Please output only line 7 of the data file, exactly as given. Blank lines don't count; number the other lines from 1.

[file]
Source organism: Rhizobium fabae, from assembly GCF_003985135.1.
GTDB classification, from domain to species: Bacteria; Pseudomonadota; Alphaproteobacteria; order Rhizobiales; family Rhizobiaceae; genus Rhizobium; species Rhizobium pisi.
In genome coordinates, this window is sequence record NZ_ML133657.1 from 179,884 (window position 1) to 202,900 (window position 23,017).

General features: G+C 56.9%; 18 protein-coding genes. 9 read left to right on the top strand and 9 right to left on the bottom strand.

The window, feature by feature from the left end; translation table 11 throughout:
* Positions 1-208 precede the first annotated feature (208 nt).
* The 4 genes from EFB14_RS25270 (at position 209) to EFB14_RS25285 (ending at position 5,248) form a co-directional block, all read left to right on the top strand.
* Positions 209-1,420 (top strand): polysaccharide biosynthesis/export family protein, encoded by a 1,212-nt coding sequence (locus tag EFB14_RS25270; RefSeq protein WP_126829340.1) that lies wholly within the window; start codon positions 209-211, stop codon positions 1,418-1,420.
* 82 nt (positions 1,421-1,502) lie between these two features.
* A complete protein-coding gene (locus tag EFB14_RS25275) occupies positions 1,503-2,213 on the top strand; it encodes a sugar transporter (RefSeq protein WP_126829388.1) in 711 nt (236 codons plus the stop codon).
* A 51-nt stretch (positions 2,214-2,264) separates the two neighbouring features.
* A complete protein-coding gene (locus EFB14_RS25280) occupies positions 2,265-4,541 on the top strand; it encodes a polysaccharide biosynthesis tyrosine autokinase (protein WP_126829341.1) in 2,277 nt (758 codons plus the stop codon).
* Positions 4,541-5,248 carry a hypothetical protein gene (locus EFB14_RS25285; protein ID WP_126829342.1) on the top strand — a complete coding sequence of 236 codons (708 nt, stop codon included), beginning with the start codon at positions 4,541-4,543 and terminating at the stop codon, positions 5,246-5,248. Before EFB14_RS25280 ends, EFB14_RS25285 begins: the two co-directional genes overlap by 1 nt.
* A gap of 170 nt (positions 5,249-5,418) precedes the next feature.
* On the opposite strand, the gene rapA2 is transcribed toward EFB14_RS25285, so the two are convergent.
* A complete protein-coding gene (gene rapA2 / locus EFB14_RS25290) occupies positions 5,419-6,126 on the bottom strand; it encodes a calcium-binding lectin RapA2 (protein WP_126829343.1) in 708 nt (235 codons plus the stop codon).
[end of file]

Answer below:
* The 4 genes from EFB14_RS25270 (at position 209) to EFB14_RS25285 (ending at position 5,248) form a co-directional block, all read left to right on the top strand.